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Newly manufactured Honda cars await export at port in Yokohama, Japan. Under the TPP pact, the elimination of a 6.1 per cent tariff on passenger vehicles could reduce prices for Japanese cars by $1,000 or more. (Toru Hanai/REUTERS)
Newly manufactured Honda cars await export at port in Yokohama, Japan. Under the TPP pact, the elimination of a 6.1 per cent tariff on passenger vehicles could reduce prices for Japanese cars by $1,000 or more. (Toru Hanai/REUTERS)

Consumer savings from TPP deal to take effect slowly Add to ...

The impact on Canadian consumer prices of the Trans-Pacific Partnership will likely be small and uneven.

There are exceptions, but a host of products from cheese to wine to prescription drugs are likely to cost roughly as much in the next few years as they do now, economists suggest. That’s partly because Canada already has low tariffs with many Pacific countries and partly because the Canadian government fought to keep some import protections in place.

Any savings for consumers – and there will be some – are expected to come in gradually, as the TPP’s members ratify the deal.

“I don’t think people should expect massive price drops overnight when they go to the grocery store or the mall,” said Trevor Tombe, an assistant professor of economics at the University of Calgary who has written extensively on trade.

Prof. Tombe added that the subtler but more important change in prices will come from companies passing on lower production costs to consumers.

“It’ll be hard to notice in your day-to-day life but the gains will be there,” he said. “Who among us walks around the mall going that low price is because of NAFTA?”

One exception is the auto sector. The elimination of a 6.1 per cent tariff on passenger vehicles, albeit over five years, could reduce prices for Japanese cars by $1,000 or more, said Mike Moffatt, an economics professor at the University of Western Ontario’s Ivey Business School.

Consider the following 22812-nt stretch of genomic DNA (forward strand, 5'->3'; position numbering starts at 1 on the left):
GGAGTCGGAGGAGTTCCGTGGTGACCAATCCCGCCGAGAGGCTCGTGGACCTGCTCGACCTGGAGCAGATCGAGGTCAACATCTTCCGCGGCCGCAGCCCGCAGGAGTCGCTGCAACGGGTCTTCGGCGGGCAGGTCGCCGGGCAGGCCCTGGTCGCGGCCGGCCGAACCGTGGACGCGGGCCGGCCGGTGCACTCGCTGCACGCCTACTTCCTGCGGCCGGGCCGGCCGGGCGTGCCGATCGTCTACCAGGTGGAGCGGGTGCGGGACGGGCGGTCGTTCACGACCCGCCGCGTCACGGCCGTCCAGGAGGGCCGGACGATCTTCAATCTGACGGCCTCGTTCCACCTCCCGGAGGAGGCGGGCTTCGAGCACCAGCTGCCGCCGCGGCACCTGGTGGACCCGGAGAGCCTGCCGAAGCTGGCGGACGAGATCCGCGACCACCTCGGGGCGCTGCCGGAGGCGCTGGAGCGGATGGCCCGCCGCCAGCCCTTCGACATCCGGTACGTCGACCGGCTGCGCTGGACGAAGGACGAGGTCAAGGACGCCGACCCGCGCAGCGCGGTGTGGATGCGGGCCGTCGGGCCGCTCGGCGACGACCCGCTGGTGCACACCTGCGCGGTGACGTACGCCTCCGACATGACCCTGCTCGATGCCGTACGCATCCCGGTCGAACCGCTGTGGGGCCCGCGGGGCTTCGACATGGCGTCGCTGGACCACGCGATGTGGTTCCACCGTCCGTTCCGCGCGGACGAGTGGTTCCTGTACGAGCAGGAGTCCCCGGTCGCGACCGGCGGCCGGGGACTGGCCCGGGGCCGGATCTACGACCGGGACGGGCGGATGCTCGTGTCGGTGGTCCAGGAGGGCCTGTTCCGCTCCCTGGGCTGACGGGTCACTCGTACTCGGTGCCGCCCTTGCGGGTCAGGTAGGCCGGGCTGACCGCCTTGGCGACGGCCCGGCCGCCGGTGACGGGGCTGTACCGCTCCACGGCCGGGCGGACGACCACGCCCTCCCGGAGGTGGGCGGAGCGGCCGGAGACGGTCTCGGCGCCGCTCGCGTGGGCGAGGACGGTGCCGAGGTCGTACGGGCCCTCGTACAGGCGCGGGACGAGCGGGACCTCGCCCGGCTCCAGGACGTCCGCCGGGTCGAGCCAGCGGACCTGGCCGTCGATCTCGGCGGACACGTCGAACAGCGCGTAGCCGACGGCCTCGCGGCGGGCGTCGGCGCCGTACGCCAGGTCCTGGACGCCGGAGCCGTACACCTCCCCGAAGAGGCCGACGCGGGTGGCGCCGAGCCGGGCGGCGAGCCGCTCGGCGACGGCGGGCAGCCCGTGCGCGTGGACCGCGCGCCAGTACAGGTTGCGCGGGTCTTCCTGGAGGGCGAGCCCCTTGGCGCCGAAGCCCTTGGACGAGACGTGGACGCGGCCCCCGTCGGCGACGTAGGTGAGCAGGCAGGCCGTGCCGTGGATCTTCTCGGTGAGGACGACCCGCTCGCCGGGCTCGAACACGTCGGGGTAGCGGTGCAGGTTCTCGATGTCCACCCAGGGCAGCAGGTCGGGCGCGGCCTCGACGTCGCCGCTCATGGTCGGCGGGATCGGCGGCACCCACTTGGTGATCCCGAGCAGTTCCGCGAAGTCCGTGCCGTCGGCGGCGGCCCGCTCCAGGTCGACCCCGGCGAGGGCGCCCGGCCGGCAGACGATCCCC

The proportion of a vehicle that must be made in a TPP country to be imported tariff-free will now be 45 per cent; under NAFTA, the equivalent number was 62.5 per cent. Prof. Moffatt said that more international competition would likely make the industry more competitive and lower prices for consumers.

On the other side of the spectrum, Canada’s dairy and poultry industries emerged from the negotiations more or less unscathed, ensuring that Canadian milk and egg prices will remain relatively high. The country’s dairy supply is governed by a system of fixed prices, quotas and high tariffs collectively known as supply management. Farmers lobbied hard throughout the talks to prevent breeches in the system and appear to have succeeded.

Under the tentative deal, Canada will allow 3.25 per cent more duty-free market access to foreign dairy producers. The figure for eggs will be 2.3 per cent and for poultry 2.1 per cent. Critics say this will hardly put a dent in real prices, though Ottawa is already promising a $4.3-billion compensation package for affected farmers.

“We had hoped to be able to say that some poultry and dairy products would be more reasonably priced, but from my read of the agreement that’s likely not going to be the case,” said Joyce Reynolds, executive vice-president for government affairs at Restaurants Canada, a persistent foe of supply management.

One of the restaurant industry’s main concerns is expensive foreign mozzarella cheese, used on pizza and other Italian food. Ms. Reynolds said tariffs have made the product prohibitively expensive for some of her members.

Other agricultural products like beef and wine should benefit from the deal but likely won’t see their domestic prices fluctuate much: Canada is a net exporter of beef and it already has low import duties on wines from popular grape-growing countries like Chile and Australia.

The cost of drugs in Canada, meanwhile, is likely to remain stable despite some anxiety on that score in the lead-up to the agreement. One point of contention during negotiations was how long drug makers would be able to keep the rights to data on the manufacture of complex “biologic” drugs. Big firms were worried that smaller generic drug-makers would use the information, submitted during trials, to hatch cheap knockoffs.

In the United States, these data were protected for 12 years, while in Australia – its main antagonist on this point – protections only lasted five years. The deal sets out a compromise that will provide so-called “data exclusivity” for between five and eight years. Since Canadian rules already afford an eight-year window, there is “zero” chance that Canadian drug prices will be affected, said Prof. Tombe.

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